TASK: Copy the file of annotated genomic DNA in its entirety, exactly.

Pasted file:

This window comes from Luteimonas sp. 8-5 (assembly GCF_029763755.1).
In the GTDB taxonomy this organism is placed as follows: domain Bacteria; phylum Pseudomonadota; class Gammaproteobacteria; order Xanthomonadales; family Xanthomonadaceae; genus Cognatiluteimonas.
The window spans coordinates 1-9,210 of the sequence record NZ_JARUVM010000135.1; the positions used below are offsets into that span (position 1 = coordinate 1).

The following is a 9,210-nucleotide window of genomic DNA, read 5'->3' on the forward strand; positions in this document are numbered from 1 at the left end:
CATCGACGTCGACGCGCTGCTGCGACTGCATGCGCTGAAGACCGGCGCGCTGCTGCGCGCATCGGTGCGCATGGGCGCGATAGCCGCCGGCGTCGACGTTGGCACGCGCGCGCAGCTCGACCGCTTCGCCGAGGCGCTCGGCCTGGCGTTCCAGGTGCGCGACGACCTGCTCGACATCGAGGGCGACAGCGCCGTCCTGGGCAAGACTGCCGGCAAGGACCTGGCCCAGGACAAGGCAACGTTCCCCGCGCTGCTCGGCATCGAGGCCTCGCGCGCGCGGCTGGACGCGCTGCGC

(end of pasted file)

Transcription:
This window comes from Luteimonas sp. 8-5 (assembly GCF_029763755.1).
In the GTDB taxonomy this organism is placed as follows: domain Bacteria; phylum Pseudomonadota; class Gammaproteobacteria; order Xanthomonadales; family Xanthomonadaceae; genus Cognatiluteimonas.
The window spans coordinates 1-9,210 of the sequence record NZ_JARUVM010000135.1; the positions used below are offsets into that span (position 1 = coordinate 1).

The following is a 9,210-nucleotide window of genomic DNA, read 5'->3' on the forward strand; positions in this document are numbered from 1 at the left end:
CATCGACGTCGACGCGCTGCTGCGACTGCATGCGCTGAAGACCGGCGCGCTGCTGCGCGCATCGGTGCGCATGGGCGCGATAGCCGCCGGCGTCGACGTTGGCACGCGCGCGCAGCTCGACCGCTTCGCCGAGGCGCTCGGCCTGGCGTTCCAGGTGCGCGACGACCTGCTCGACATCGAGGGCGACAGCGCCGTCCTGGGCAAGACTGCCGGCAAGGACCTGGCCCAGGACAAGGCAACGTTCCCCGCGCTGCTCGGCATCGAGGCCTCGCGCGCGCGGCTGGACGCGCTGCGC